We all know of course that we cannot abolish all the evils in this world by statute or by the enforcement of statutes, nor can we prevent the inexorable law of nature which decrees that suffering shall follow vice, and all the evil passions and folly of mankind. Law cannot give to depravity the rewards of virtue, to indolence the rewards of industry, to indifference the rewards of ambition, or to ignorance the rewards of learning. The utmost that government can do is measurably to protect men, not against the wrong they do themselves but against wrong done by others and to promote the long, slow process of educating mind and character to a better knowledge and nobler standards of life and conduct. We know all this, but when we see how much misery there is in the world and instinctively cry out against it, and when we see some things that government may do to mitigate it, we are apt to forget how little after all it is possible for any government to do, and to hold the particular government of the time and place to a standard of responsibility which no government can possibly meet.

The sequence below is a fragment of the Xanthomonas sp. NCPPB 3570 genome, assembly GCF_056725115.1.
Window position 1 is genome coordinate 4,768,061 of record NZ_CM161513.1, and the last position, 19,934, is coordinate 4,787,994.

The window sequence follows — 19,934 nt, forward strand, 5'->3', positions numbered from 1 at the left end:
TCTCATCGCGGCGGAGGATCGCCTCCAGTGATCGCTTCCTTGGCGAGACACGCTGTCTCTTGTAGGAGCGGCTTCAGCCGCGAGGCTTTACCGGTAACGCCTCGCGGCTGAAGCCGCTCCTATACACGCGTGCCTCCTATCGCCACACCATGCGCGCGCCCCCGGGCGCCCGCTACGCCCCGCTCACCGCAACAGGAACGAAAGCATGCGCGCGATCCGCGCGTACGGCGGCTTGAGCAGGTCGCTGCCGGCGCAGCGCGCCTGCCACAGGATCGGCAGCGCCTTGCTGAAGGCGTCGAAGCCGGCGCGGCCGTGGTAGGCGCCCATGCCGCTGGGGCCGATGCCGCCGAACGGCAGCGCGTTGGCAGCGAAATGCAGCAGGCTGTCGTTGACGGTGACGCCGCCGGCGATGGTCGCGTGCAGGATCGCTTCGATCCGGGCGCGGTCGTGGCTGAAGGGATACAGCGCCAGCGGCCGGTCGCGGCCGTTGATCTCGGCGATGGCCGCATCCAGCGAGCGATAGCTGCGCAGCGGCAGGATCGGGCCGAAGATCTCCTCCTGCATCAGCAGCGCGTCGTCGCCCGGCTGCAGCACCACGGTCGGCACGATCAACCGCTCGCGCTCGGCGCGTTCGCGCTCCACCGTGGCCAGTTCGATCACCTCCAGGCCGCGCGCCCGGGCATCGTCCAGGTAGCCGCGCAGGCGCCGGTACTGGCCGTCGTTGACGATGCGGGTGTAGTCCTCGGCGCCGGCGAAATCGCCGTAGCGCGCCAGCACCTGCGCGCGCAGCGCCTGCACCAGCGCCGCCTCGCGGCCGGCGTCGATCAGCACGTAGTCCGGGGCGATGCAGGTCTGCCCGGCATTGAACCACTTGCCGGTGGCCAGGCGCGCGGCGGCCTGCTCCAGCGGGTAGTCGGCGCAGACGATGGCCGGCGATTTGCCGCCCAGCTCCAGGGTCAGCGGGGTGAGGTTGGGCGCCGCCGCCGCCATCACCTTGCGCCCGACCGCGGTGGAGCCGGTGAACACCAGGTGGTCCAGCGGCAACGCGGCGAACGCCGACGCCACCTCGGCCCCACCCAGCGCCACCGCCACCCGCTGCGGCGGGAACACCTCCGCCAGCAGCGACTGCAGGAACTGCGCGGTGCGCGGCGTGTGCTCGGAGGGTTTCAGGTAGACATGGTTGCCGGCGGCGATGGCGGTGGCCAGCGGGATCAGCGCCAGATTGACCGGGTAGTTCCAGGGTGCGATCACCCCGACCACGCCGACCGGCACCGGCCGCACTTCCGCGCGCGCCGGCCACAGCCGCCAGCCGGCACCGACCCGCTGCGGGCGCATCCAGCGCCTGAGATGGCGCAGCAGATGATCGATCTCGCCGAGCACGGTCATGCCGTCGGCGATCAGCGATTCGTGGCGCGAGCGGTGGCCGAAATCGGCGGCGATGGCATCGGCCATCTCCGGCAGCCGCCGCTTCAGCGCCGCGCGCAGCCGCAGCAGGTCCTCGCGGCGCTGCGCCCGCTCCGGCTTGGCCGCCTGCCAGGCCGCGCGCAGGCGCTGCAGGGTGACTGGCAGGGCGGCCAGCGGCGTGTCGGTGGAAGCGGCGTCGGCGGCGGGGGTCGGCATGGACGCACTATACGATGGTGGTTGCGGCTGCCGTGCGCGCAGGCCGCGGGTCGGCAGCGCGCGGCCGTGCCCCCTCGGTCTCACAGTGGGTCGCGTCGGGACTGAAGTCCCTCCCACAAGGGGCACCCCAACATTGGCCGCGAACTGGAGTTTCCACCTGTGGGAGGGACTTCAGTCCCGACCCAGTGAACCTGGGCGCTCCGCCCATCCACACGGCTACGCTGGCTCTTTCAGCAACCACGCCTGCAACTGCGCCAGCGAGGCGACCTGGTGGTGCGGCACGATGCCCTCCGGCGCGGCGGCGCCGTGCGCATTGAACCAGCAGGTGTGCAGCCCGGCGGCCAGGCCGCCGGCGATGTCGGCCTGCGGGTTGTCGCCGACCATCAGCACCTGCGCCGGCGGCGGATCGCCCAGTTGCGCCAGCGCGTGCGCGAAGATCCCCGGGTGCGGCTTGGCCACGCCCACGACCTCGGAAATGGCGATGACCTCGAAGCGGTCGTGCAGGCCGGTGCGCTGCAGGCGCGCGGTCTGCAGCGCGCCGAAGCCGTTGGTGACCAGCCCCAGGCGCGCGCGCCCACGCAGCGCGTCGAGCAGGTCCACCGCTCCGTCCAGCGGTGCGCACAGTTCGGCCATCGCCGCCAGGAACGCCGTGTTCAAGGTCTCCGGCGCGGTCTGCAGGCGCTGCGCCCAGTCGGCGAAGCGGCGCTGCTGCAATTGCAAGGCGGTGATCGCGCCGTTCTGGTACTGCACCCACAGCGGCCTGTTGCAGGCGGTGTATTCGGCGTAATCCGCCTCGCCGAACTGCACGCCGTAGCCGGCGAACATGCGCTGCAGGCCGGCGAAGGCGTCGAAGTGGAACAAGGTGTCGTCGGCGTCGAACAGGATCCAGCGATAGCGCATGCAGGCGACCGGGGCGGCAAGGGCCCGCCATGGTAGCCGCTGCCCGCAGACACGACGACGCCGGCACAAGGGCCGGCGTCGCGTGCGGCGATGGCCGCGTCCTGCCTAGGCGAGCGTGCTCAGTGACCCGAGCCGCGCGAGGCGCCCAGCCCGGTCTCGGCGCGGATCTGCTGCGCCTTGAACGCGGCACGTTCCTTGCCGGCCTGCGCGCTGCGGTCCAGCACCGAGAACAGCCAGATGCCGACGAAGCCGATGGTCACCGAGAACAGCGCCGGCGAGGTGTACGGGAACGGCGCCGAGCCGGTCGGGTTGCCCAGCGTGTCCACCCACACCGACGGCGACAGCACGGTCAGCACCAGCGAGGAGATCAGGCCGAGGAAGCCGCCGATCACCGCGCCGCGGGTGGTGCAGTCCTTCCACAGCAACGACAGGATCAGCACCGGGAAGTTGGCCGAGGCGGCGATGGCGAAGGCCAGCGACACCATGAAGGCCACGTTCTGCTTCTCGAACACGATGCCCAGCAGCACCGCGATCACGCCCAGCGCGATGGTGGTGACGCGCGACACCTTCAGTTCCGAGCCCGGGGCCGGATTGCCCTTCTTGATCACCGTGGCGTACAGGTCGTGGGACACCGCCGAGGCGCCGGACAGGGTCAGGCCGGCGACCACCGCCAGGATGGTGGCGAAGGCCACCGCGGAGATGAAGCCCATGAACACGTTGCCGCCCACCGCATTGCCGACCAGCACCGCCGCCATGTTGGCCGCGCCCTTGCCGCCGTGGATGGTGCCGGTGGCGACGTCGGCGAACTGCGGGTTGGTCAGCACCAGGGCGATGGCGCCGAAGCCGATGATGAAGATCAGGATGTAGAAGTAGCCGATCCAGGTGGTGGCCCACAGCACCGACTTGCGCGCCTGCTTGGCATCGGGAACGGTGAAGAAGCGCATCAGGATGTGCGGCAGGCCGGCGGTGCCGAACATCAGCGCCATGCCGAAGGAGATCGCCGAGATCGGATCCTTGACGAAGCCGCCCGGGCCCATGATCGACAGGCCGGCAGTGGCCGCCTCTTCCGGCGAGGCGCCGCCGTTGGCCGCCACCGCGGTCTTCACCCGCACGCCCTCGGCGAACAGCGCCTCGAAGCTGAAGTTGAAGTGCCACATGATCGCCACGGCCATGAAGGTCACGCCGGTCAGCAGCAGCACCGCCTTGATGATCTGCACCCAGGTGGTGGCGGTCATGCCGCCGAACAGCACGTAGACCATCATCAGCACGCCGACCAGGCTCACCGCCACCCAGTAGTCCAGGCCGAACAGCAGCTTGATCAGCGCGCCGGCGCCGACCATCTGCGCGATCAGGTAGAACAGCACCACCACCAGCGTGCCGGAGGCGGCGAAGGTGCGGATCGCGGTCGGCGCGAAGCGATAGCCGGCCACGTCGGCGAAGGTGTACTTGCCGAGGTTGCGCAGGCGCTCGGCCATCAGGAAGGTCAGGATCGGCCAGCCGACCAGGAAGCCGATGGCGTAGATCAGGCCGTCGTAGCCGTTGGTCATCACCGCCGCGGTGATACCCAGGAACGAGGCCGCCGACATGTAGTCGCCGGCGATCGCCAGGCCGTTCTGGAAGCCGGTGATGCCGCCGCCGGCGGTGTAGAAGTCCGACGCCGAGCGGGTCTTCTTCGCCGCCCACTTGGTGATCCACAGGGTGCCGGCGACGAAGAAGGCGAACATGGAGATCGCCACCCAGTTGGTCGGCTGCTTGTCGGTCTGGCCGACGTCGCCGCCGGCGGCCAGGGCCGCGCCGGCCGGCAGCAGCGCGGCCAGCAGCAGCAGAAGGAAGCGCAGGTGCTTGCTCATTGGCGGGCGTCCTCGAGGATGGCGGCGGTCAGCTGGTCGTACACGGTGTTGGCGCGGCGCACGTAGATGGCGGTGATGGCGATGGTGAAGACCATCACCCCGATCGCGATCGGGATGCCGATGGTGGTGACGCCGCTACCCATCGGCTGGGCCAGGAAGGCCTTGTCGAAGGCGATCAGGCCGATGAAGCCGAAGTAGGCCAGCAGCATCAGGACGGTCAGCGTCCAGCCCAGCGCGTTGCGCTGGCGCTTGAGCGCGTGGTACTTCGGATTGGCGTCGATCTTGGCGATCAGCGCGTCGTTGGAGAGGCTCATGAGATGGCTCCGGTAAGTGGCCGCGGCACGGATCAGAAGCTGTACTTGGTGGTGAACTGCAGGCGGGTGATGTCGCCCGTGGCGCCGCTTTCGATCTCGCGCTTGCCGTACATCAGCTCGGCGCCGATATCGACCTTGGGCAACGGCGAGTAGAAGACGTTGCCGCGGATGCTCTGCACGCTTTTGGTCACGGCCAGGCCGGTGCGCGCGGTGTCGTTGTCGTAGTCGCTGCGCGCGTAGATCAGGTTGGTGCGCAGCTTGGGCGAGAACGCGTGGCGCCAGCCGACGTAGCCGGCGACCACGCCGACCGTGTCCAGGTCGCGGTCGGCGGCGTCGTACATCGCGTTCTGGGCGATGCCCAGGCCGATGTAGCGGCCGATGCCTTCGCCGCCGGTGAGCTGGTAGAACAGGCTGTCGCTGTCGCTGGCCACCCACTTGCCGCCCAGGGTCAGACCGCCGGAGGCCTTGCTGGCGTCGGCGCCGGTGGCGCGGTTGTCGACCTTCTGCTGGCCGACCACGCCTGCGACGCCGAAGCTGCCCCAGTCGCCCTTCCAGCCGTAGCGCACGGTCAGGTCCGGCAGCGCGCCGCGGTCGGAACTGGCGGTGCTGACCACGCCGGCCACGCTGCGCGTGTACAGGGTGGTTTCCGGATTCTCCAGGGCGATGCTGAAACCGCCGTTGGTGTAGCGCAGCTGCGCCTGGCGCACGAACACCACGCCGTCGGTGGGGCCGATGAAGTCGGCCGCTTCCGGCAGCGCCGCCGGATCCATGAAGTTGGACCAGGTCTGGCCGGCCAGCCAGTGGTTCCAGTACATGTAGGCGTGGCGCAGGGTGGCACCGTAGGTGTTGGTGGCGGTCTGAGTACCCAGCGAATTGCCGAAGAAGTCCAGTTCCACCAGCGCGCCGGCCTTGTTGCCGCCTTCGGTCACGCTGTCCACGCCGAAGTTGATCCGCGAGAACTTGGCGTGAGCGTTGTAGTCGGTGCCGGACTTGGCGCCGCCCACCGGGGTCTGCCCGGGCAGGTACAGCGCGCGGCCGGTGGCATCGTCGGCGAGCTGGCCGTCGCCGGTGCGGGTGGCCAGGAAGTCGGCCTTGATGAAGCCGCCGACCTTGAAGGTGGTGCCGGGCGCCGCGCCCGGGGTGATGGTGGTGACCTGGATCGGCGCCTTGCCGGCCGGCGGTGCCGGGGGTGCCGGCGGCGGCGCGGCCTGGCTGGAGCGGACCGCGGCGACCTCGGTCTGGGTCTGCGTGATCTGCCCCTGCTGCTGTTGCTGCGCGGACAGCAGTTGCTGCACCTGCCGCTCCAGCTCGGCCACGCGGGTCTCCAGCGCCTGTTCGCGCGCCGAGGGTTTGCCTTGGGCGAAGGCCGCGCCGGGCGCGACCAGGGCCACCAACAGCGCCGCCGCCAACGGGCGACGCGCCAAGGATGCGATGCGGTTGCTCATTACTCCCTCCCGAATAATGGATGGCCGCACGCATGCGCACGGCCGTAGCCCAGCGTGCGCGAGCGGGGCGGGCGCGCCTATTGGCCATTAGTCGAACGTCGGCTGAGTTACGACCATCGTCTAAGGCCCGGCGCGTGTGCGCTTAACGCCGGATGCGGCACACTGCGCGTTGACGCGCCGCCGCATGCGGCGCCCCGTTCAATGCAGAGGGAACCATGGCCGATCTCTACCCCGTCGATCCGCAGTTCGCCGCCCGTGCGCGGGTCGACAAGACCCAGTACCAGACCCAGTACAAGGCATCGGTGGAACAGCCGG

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Source Notes: Source: ELIHU ROOT, Experiments in Government and the Essentials of the Constitution, pp. 1314 . The Stafford Little Lectures given at Princeton University, Princeton, New Jersey, 1913.
Elihu Root (February 15, 1845 February 7, 1937) was an American lawyer and statesman, the son of Oren Root and Nancy Whitney Buttrick. His father was professor of mathematics at Hamilton College. Root was the 1912 recipient of the Nobel Peace Prize.